Lick the Plate can now be heard on KPRi, 102.1 FM Monday - Friday during at 4:10 and 7:10 p.m. David Boylan is founder of Artichoke Creative and Artichoke Apparel, an Encinitas based marketing firm and clothing line. Reach him at david@artichoke-creative. com or (858) 395-6905.
just arrived at the Vista Detention Facility, but he said he’s participated in sound bowl healing and meditation before in other facilities, including the VA. It helps with the anxieties, Hyde, 54, said. “It really helps. It really helps when you have that anxiety or that PTSD. Part of PTSD affects your sleep,” he said. “You’re up and down all night with bad dreams.” His experiences with other sound healing programs and yoga, he said, have helped him with that. When he hears the sounds of the bowls, he explained it as being: “Kind
of between San Francisco, with the fog horns and all the sounds of the seagulls, and Tibet with the gongs.” Tibetan people are very spiritual, Hyde said. “They think that everything has a reason to be here. And it does. Everything has a right to live… but I’m from the ‘60s. I believe in peace, love and happiness,” he said. Mandle is still collecting softcover books for the library — books that are good reads and that have a strong message, she explained. Those interested in donating can reach Mandle at soundenergyhealing@ gmail.com.
THROUGH THE WARDROBE The fifth graders at Horizon Prep stepped through the wardrobe and into the land of Narnia, coming to life as the beloved characters of “The Chronicles of Narnia: The Lion, the Witch and the Wardrobe” at Horizon Prep. From left, fifth-grade teacher, Stephenie Hodgson, Grace Yale, Faith Rogers, Morgan Reyes, Madison Tag, Baylee Mitchell and Ella Park. Narnia Day is a fifth-grade tradition, with students partaking in literary-themed foods, games and activities throughout the day. Courtesy photo
TASTE OF WINE CONTINUED FROM 8
on, an articulate spokesman for the trophy-like tequila collection, spoke reverently about the quality and high standards of fine tequila spirits. Agave is the cactus plant that the juices are extracted from, before careful preparation, fermentation and barrel aging begin, similar to a fine wine. Mondragon proudly held up a 5-liter bottle of El Agave Anejo, a tequila aged for two years in a single barrel, while he explained that “tequila basically provides the consumer with a happy feeling, and can be served mixed such as in a Margarita, or by itself. It does not depress the senses if consumed in moderation. We suggest a high quality tequila with a minimum two years aging.” Tequila can get expensive. An 1800 Collection by Cuevo has a price tag of $2,500. Two chefs manage the menu at El Agave: Julio Obando crafts the sauces and accents and Mario Montes is the chef in charge of the delicious dishes offered. Wines are in abundance at the bar and are predominately Spanish, like Tempranillo, and Mexican, like the Guadalupe Valley district. Although tacos and enchiladas are on a lunch menu, dinner is gourmet Mexico City, with mole and chipotle sauces complimenting pork, chicken fish and beef dishes. For the true expression of these dishes, try the Medallones Portal, grilled filet mignon medallions and Portobello mushrooms, served in a delicate mixture of mustard and chipotle sauces. El Agave opened in 1996 as a true Mexico City classy restaurant. It continues that tradition today. Visit at elagave.com, or call for a table at (619) 2200692. Frank and Harry’s Night to Remember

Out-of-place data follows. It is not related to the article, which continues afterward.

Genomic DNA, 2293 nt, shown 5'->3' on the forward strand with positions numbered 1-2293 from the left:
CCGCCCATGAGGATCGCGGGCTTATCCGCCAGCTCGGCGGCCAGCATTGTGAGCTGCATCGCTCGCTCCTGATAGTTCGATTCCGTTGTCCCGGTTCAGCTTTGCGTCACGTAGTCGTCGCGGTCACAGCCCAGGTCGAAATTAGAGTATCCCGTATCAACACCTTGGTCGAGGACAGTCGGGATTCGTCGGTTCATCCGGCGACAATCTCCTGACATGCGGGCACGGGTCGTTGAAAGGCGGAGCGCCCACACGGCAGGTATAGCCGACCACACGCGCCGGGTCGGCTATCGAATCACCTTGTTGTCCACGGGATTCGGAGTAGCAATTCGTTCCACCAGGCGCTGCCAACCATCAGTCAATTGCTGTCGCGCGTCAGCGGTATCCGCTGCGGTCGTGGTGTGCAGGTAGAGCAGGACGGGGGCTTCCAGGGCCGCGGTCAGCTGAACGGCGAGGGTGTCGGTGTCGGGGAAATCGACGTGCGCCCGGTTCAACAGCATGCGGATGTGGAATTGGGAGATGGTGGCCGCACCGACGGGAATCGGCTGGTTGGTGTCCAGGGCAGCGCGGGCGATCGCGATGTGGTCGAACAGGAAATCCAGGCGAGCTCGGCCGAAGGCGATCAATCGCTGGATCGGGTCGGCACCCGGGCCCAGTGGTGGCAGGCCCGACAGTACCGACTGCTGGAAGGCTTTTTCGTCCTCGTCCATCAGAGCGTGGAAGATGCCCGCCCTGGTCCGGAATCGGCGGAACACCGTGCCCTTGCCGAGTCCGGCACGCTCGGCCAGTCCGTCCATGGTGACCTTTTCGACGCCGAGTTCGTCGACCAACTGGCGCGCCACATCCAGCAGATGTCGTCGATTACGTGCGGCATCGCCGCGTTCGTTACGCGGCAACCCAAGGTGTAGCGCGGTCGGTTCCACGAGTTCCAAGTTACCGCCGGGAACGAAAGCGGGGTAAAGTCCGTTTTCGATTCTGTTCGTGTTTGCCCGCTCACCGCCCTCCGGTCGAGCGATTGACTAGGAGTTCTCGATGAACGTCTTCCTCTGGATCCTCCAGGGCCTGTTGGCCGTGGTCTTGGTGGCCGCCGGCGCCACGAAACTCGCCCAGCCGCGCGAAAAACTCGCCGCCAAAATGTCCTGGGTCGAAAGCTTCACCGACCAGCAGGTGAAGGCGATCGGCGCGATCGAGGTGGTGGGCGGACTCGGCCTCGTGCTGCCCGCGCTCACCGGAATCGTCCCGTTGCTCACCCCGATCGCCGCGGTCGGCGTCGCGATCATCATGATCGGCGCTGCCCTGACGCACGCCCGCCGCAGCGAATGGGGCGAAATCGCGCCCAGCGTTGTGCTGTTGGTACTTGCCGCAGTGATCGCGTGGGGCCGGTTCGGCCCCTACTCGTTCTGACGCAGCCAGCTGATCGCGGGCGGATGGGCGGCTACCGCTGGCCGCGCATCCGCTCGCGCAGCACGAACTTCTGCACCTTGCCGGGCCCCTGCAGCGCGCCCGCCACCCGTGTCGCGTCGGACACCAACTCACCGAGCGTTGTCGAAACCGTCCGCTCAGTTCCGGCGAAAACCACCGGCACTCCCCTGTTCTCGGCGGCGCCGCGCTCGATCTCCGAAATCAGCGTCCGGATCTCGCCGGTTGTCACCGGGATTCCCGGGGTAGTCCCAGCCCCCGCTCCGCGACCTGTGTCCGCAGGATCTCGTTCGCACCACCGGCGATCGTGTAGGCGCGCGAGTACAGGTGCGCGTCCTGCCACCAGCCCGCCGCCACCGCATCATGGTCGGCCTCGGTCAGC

rank Family wines of Napa Valley F and Harry’s Bar & Amer-
ican Grill of La Jolla were in tune for food and wine parings a few weeks ago. Frank, founded in the early 90’s by Disney Executive Rich Frank has a winery
A margarita like the “Perfect Cadillac,” shown above, is a popular mix with tequila. Tequila tasting should include, right to left: Blanco, Reposata and Anejo. On the far right, a “tomato juice chaser.” Photo by Frank Mangio
in the historic Larkmead area near Calistoga. His sought-after Winston Hill Vineyard Cabernet has rich and concentrated wines. Harry’s Bar & American Grille is upscale and European urban, primarily catering to the business and shopping customer, and is located across from University Towne Center. On this night, Chef Alex prepared a five-course elegant presentation paired with top selections from Frank Family. The main entrée, Wild Boar tenderloin, was paired with a Frank Family 2011 Rutheford Reserve Cabernet ($85). For New Year’s and other lunch and dinner reservations contact Harry’s at (858) 373-1252.